WASHINGTON (Army News Service, April 30, 2010) -- A humvee slowly drives down a dusty road in Afghanistan and seconds later, an IED explodes off to the right, causing the windshield to crack and the driver to swerve.

Time to press the restart button.

At a demonstration Thursday, guests at the National Press Club saw first-hand the capabilities of virtual reality in treating Soldiers with post-traumatic stress disorder.

The Defense Department's Centers of Excellence for Psychological Health and Traumatic Brain Injury have begun a pilot program that uses multi-sensory virtual reality to treat Soldiers with post-traumatic stress disorder. The program enables doctors to choose a scenario, customized around a Soldier's personal experience.

Brig. Gen. Loree K. Sutton, director of the program, said she is very hopeful in the use of virtual reality but notes that no one approach will reach out and touch everyone.

"We owe these young Americans our very best," Sutton said. "We know the issues of post-traumatic stress, these unseen wounds of war. If left in silence, they can be the deadliest wounds of all."

Sutton said medical specialists are constantly learning more about treating PTSD and TBI, and how these injuries fit into other types of injuries from war.

"It requires an integrative, team-oriented, inter-disciplinary approach that puts on a par the physical, psychological, moral and spiritual wounds of war," Sutton said. "That's our challenge."

Sutton said it is key to continue breaking down the stigma of seeking help. She said servicemembers must realize that reaching out is an act of courage and strength.

"Stigma is a toxic, deadly hazard that keeps our troops from reaching out," Sutton said.

Dr. Greg Reger, acting chief for the Defense Department's National Center for Telehealth and Technology, Innovative Technology Applications Division, said the virtual reality program can be customized, down to details such as IED attacks, convoys and environment.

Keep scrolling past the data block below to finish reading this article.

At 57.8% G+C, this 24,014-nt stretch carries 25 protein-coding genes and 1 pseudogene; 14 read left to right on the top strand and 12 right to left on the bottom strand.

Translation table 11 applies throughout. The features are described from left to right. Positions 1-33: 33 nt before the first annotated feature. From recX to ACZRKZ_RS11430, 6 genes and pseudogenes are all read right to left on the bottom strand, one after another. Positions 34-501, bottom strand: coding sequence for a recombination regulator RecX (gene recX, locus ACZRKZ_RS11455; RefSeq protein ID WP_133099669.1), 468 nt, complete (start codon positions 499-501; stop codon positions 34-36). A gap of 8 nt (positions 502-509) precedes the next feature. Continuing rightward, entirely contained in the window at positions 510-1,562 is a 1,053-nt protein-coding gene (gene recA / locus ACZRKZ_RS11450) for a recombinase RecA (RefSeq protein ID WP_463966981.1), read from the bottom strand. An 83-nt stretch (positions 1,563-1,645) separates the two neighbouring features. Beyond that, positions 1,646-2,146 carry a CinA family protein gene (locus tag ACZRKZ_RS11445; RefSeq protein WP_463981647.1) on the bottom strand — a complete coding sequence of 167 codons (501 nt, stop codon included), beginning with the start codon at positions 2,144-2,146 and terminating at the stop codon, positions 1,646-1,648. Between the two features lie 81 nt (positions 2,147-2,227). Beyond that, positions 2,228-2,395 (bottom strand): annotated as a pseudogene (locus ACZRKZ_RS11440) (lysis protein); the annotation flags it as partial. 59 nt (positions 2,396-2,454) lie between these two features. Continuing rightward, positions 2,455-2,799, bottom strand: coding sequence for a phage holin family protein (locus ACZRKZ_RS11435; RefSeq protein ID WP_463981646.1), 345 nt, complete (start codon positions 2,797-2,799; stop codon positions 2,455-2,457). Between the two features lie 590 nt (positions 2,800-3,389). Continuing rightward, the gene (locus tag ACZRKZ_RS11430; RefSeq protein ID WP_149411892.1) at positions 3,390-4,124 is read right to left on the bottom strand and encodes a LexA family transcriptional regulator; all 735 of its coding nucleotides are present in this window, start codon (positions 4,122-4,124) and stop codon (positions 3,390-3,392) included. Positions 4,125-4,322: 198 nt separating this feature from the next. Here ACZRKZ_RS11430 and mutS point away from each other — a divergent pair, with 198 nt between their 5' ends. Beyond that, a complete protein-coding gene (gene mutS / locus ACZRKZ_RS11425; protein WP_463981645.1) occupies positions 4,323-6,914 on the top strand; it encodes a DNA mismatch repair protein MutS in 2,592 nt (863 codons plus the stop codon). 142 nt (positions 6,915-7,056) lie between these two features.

Reger explained that when an individual encounters something dangerous, a survival program kicks into action, which involves remembering things seen, heard and smelled, and the emotions and responses to the event. Reger said these associations live together and when encountered, the survival program reacts, causing anxiety. The natural human response is to avoid future encounters.

"The problem is that it provides short-term comfort, but in the long-run, people give up large portions of their very meaningful life in order to just manage their anxiety," Reger said.

Reger explained the traditional approach to treatment is exposure therapy, which involves the individual (with the guidance of a doctor) confronting the anxiety issues, instead of avoidance.

"A servicemember would come into my office (after a few sessions), close his or her eyes and tell me about the event that is still troubling them," Reger said.

He said research has shown that individuals that have a high level of emotional engagement respond best to treatment. To increase emotional engagement, virtual reality enables servicemembers to confront these issues, which activates the memory and potentially, treats PTSD.

"Treatment works and it's getting better all the time," Sutton said. "The earlier we can intervene, the better."